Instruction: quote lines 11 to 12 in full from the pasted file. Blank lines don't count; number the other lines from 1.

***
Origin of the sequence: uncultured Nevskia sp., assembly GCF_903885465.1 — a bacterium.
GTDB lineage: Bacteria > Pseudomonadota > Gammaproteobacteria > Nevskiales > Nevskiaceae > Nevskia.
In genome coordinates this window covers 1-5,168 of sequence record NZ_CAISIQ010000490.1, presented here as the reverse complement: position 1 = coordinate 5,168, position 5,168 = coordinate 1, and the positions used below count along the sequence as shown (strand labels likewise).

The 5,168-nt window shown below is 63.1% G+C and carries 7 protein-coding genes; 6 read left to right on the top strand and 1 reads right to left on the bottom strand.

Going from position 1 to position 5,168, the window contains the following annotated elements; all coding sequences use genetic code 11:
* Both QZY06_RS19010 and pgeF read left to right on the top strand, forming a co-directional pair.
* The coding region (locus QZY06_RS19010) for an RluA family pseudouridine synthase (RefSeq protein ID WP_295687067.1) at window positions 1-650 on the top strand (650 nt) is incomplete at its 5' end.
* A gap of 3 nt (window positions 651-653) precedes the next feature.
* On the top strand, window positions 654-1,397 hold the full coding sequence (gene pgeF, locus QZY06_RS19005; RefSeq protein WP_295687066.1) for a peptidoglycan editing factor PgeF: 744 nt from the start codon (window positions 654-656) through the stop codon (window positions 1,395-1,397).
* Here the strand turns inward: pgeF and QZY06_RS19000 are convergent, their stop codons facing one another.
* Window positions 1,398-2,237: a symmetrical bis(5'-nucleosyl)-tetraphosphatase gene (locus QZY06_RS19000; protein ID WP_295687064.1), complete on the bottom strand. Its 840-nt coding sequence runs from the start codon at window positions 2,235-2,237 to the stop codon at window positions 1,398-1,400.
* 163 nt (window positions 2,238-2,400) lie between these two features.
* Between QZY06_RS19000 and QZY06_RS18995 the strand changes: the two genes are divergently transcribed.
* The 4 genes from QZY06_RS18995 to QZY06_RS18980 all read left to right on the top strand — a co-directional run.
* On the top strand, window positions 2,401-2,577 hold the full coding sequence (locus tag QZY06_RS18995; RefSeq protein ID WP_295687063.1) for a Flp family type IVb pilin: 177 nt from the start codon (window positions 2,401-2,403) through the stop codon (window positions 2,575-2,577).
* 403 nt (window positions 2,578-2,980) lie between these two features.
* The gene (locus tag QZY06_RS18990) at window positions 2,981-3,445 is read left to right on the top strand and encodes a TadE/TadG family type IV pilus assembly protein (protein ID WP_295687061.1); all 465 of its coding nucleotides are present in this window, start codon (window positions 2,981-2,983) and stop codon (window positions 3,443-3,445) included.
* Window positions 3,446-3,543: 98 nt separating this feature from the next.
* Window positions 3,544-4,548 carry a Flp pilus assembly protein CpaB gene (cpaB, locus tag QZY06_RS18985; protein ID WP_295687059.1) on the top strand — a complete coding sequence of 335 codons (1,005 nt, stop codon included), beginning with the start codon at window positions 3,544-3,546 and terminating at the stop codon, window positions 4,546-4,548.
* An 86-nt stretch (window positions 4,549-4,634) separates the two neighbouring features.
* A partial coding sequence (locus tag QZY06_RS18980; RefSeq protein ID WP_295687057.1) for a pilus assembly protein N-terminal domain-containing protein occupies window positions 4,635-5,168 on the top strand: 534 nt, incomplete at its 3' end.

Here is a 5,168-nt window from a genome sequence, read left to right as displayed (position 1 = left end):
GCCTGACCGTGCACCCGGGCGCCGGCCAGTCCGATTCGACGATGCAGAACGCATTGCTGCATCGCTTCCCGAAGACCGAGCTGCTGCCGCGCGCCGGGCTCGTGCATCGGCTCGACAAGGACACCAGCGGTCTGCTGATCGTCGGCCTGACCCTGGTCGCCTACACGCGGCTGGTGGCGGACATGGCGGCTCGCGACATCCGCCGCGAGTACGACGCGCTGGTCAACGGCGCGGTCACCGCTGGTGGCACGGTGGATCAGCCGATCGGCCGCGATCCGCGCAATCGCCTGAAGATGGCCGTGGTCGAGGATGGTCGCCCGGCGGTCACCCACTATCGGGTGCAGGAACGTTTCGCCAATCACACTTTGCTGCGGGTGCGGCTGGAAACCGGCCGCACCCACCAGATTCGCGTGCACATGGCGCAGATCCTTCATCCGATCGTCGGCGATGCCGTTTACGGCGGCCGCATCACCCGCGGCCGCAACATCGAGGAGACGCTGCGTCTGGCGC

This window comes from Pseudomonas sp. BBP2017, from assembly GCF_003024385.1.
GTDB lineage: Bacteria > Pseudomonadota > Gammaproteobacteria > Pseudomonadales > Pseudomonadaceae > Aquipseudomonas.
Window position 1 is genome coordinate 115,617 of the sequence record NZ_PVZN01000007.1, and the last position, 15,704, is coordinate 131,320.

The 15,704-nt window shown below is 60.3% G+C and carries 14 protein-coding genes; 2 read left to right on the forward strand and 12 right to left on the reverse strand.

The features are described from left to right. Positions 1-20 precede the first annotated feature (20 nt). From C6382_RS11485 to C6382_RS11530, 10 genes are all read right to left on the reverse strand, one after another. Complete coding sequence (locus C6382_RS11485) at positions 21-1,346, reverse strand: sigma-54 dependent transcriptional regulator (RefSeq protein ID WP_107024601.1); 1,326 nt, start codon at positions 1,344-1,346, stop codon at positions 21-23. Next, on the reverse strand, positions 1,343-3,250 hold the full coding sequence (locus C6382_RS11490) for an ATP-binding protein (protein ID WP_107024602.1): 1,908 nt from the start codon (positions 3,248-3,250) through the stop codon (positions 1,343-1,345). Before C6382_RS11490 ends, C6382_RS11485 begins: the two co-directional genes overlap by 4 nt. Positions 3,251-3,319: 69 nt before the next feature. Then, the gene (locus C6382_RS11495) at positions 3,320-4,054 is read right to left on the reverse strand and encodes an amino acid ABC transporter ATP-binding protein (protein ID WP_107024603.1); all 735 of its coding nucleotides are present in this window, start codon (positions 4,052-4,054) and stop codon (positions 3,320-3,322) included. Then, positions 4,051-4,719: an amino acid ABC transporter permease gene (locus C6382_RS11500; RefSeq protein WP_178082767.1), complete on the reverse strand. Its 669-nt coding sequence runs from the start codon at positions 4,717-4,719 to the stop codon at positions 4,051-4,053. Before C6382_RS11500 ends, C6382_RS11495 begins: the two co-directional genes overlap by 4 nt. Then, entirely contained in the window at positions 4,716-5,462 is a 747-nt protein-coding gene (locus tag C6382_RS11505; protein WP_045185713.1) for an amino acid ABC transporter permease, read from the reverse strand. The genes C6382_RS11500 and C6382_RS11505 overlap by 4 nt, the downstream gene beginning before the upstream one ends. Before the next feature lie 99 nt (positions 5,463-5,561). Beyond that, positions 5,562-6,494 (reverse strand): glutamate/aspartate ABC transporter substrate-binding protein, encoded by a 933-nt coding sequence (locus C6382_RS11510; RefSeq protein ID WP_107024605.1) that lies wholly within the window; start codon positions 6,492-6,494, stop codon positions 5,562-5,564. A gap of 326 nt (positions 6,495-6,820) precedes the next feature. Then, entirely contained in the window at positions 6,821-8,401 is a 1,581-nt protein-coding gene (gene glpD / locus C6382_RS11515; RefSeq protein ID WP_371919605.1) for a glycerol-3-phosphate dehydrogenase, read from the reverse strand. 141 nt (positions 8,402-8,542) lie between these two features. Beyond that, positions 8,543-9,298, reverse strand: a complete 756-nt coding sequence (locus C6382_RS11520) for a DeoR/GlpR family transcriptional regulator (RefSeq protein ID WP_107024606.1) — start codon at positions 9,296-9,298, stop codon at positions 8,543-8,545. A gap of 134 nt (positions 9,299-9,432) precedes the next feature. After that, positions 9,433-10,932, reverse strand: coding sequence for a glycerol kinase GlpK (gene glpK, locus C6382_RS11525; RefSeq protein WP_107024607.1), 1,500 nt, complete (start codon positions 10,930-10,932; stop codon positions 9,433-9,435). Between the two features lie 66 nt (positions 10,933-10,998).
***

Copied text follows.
* Window positions 1,398-2,237: a symmetrical bis(5'-nucleosyl)-tetraphosphatase gene (locus QZY06_RS19000; protein ID WP_295687064.1), complete on the bottom strand. Its 840-nt coding sequence runs from the start codon at window positions 2,235-2,237 to the stop codon at window positions 1,398-1,400.
* 163 nt (window positions 2,238-2,400) lie between these two features.